Justice, Adjustment, and the Tarot
The theme for this month is a nuanced understanding of balance. We're not talking about the kind where you just carry a ton of shit and don't drop it, like a waiter with a tray full of dishes. I don't know about you, but thinking about that just stresses me out. Instead, we're going to talk about balance in a way that will actually help us improves our lives instead of making us feel like we should be more, do more, or handle things better. We're going to talk about balance as not a state, but a physical kind of motion--a constant one where you are aware of your own center and take action to keep close to it.
This is what we find in the next tarot card in the sequence of the Fool's Journey -- Adjustment, or as it's more commonly called, Justice. Traditionally Justice, the card of Libra, is shown blindfolded and holding a sword and a set of scales. Descriptions usually include mention of fairness and truth, the law, legal issues, and sticking to the rules. But "Adjustment" relates more to balance, in a way that we can use in our daily lives to help us "do the right thing"--which brings us back to Justice.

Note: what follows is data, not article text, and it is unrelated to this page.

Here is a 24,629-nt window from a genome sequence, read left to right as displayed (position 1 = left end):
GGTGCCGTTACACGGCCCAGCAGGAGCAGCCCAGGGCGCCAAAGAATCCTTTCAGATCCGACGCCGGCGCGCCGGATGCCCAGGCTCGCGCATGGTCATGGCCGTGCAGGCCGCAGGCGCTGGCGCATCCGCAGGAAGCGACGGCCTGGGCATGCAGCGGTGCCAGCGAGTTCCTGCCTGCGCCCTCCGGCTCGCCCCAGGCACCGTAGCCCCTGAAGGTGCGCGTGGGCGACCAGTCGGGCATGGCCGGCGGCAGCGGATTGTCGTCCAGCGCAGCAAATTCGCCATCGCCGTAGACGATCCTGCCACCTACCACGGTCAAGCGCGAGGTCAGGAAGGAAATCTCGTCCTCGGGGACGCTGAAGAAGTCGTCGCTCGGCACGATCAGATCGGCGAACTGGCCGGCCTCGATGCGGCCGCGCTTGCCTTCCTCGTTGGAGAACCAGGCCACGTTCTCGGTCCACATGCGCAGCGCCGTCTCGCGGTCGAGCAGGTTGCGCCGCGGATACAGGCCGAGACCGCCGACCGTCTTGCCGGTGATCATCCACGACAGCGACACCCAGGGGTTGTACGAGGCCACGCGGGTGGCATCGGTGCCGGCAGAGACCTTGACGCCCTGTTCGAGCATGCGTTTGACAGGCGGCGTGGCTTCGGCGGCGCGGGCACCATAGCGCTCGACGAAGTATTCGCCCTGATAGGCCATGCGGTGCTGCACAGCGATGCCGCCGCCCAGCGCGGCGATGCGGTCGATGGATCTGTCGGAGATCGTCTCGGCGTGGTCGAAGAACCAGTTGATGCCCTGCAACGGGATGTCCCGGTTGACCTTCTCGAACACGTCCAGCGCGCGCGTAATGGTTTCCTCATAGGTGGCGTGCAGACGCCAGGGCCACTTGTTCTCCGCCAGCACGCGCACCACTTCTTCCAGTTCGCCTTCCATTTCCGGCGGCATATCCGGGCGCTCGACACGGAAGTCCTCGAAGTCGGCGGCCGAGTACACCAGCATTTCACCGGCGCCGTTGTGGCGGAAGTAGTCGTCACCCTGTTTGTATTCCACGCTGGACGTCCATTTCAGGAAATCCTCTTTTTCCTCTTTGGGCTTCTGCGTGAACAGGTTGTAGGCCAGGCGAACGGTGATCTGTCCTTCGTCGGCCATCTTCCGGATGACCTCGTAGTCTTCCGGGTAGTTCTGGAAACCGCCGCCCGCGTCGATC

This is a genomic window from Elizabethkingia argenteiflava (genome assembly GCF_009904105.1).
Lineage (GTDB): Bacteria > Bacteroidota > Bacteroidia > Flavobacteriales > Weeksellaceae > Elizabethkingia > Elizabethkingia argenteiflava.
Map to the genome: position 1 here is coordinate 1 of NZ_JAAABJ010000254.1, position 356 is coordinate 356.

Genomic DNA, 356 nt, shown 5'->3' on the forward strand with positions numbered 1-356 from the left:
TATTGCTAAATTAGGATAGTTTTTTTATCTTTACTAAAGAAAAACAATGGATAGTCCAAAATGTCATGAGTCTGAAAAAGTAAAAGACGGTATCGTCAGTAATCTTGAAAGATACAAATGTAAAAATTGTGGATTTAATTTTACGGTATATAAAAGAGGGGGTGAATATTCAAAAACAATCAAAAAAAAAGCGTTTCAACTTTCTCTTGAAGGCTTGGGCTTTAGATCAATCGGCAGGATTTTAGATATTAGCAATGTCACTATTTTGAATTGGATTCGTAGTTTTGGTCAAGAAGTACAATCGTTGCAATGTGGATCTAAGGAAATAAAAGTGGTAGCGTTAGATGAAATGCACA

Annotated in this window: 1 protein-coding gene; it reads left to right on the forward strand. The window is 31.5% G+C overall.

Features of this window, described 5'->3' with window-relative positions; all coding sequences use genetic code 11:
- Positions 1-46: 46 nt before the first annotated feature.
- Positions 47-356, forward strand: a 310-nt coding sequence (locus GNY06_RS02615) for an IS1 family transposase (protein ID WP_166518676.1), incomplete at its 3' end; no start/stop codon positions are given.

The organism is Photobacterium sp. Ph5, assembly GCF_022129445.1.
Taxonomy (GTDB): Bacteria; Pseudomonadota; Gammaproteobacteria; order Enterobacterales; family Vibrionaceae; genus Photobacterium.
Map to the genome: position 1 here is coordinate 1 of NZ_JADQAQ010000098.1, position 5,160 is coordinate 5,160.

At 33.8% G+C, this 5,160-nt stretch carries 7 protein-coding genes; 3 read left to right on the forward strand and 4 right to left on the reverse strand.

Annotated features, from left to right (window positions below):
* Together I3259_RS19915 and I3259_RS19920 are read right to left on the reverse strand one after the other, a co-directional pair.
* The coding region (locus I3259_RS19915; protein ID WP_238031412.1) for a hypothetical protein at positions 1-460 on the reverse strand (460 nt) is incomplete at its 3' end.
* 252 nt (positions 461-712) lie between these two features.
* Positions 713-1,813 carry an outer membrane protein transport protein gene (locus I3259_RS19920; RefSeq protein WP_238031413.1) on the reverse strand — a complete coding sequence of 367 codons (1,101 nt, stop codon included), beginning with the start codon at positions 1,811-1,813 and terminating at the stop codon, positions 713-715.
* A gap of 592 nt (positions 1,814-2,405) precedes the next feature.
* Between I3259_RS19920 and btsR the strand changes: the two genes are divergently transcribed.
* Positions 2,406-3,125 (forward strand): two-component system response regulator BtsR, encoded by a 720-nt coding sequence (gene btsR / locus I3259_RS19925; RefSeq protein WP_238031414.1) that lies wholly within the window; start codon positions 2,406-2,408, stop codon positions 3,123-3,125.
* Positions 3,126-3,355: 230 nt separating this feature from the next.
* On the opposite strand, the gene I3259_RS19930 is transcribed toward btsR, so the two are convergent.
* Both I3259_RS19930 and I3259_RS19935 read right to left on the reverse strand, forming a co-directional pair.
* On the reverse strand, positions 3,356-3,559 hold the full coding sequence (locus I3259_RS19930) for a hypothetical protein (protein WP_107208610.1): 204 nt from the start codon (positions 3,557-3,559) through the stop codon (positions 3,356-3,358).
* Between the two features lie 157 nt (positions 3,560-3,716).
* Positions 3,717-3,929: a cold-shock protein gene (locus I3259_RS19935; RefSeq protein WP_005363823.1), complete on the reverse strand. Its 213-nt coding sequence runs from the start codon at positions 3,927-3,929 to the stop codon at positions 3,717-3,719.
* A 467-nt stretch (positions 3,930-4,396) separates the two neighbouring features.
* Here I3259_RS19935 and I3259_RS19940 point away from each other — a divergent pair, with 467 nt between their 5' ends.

If we go a little deeper, and dive into the more esoteric meanings of law and order, we come up not with human justice, but with the balance of nature --which can be trickier and a lot less forgiving. Nature's balance is about homeostasis and equilibrium, keeping a system functioning normally and balancing the mathematical scales that keep everything interrelated from veering into chaos and destructive feedback loops. There's no slop in this, no goofing around, because it's literally a matter of life and death.
On some cards, the figure holding the scales on the card is Ma'at, the egyptian divinity who weighs our heart against her ostrich feather at the end of our life. This reminds us to see our lives truthfully and lighten our load so that karma won't bite us in the ass. This ties the concept of justice to the airy realm of measurement, and the potential harshness of those scales. How do we not weigh ourselves down with mistakes, when doing the right thing seems impossibly hard to figure out?
To pull this off, we need to be objective, clear, and possibly extend past our own biases and narrowness of thought. Where have we gone too far? Not done enough? When have we judged ourselves and pushed away our own aspects, instead of bringing them into the center to heal? Where have we let our emotions decide what's right or wrong, instead of seeing that reality doesn't care?
Justice, or Adjustment, is the law of nature, which is always self-correcting. What we need to learn here is how to be in tune with both our world and ourselves, so that instead of being rigid and uncompromising we can dance--flexibly and with an amount of improvisation. This kind of living lightens our heart and makes sure we never get too far from living from our center.